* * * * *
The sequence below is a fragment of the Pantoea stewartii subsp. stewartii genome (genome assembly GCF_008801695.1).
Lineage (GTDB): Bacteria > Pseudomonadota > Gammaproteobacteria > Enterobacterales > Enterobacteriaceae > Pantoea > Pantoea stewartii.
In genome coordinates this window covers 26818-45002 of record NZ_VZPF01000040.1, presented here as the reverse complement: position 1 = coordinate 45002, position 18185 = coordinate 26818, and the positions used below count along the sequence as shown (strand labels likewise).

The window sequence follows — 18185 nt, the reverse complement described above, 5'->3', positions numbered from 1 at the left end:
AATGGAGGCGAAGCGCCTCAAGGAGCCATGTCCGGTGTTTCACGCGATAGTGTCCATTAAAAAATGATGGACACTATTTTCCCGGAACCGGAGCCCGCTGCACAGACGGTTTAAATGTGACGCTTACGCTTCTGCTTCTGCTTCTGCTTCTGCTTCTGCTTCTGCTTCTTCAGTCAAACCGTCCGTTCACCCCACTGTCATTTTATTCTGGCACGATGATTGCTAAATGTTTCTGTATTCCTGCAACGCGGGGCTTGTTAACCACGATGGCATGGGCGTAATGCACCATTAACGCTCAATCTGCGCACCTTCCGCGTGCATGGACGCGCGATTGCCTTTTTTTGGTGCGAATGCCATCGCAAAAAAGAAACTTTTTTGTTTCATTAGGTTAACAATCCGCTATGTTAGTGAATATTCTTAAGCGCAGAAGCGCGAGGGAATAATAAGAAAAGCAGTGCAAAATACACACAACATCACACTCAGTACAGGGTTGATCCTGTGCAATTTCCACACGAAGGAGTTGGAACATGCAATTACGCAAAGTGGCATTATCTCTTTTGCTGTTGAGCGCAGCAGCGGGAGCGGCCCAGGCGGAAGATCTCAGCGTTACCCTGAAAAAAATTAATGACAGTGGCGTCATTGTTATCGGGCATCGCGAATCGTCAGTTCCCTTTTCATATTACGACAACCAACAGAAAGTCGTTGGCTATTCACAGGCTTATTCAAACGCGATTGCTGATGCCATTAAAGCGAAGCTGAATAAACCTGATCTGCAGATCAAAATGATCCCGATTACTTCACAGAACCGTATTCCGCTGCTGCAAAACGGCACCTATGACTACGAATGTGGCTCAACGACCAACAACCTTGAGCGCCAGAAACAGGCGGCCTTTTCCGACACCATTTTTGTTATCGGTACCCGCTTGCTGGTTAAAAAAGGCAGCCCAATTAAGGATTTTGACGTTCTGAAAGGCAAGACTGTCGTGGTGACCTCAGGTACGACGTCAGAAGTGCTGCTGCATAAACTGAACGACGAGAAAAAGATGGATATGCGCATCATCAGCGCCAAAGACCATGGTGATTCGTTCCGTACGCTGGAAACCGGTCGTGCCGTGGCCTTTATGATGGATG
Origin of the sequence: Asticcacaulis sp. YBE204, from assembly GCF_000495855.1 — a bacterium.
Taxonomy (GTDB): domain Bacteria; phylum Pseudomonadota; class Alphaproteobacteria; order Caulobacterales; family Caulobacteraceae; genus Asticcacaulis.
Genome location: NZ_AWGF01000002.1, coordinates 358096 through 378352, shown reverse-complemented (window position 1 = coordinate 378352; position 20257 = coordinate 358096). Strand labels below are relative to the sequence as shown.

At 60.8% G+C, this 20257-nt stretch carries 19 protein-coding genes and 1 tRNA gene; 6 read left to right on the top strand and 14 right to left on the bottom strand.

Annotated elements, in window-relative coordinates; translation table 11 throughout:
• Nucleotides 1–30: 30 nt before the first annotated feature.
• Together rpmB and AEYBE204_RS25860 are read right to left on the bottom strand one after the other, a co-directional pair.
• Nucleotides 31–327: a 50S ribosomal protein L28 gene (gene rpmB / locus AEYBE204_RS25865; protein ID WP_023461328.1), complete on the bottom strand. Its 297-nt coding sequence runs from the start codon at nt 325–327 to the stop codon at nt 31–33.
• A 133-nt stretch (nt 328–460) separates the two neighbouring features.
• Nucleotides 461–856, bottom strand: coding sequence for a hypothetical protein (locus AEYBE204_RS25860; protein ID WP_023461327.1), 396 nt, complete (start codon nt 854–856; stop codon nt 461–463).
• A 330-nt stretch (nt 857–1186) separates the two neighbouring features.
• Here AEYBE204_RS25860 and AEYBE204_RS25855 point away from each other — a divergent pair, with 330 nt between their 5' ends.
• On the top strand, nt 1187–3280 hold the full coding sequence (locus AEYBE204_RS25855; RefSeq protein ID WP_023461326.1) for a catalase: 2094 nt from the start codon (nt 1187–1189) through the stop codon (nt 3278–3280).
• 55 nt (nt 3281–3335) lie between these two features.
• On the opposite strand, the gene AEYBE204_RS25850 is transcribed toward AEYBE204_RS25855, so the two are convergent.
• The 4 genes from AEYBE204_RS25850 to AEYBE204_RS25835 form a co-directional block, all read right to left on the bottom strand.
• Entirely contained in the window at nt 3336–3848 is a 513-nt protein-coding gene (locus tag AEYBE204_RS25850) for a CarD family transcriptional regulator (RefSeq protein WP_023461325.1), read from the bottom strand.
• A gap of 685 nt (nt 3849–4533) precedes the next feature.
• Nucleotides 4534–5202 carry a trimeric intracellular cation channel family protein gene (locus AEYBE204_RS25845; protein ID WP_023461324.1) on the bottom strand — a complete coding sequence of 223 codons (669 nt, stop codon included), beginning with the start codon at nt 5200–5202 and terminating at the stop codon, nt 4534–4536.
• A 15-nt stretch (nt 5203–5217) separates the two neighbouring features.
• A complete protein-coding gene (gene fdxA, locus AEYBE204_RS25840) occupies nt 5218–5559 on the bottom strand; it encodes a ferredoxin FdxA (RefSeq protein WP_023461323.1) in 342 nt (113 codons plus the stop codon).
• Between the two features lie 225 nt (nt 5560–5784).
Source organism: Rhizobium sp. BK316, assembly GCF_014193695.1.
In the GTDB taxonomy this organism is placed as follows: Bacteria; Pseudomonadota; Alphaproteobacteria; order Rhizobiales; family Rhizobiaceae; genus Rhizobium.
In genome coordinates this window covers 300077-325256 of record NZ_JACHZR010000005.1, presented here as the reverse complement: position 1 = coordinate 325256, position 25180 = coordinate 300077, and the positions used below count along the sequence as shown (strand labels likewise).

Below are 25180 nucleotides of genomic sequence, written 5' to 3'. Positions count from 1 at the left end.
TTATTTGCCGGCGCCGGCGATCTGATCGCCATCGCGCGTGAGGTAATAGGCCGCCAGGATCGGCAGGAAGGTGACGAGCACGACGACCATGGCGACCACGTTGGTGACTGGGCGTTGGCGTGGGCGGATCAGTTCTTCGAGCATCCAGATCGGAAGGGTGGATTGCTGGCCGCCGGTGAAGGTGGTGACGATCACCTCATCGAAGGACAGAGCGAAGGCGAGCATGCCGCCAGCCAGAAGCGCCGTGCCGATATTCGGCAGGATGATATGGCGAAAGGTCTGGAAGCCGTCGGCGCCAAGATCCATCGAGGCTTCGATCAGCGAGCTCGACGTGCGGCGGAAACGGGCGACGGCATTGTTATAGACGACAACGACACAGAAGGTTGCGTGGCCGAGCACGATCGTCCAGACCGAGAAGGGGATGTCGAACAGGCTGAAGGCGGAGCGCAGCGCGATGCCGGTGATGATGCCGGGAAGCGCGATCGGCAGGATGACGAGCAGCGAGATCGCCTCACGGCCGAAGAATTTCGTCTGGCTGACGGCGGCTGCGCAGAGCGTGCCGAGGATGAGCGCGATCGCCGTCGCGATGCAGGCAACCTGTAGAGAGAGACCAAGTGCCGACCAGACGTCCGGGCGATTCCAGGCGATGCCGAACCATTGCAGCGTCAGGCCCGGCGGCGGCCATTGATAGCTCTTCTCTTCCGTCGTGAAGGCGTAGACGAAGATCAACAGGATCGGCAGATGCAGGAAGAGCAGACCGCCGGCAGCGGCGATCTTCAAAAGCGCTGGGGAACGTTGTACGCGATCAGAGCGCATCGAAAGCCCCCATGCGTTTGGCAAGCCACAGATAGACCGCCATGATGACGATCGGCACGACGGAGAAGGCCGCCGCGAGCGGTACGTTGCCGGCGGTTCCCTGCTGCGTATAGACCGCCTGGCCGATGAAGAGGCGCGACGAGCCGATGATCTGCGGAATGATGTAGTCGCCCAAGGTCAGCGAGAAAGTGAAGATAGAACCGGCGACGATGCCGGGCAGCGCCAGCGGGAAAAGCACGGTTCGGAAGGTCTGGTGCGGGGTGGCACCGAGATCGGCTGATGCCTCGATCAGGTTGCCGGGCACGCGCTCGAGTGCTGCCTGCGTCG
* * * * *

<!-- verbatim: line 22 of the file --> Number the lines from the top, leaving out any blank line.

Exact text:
• Entirely contained in the window at nt 3336–3848 is a 513-nt protein-coding gene (locus tag AEYBE204_RS25850) for a CarD family transcriptional regulator (RefSeq protein WP_023461325.1), read from the bottom strand.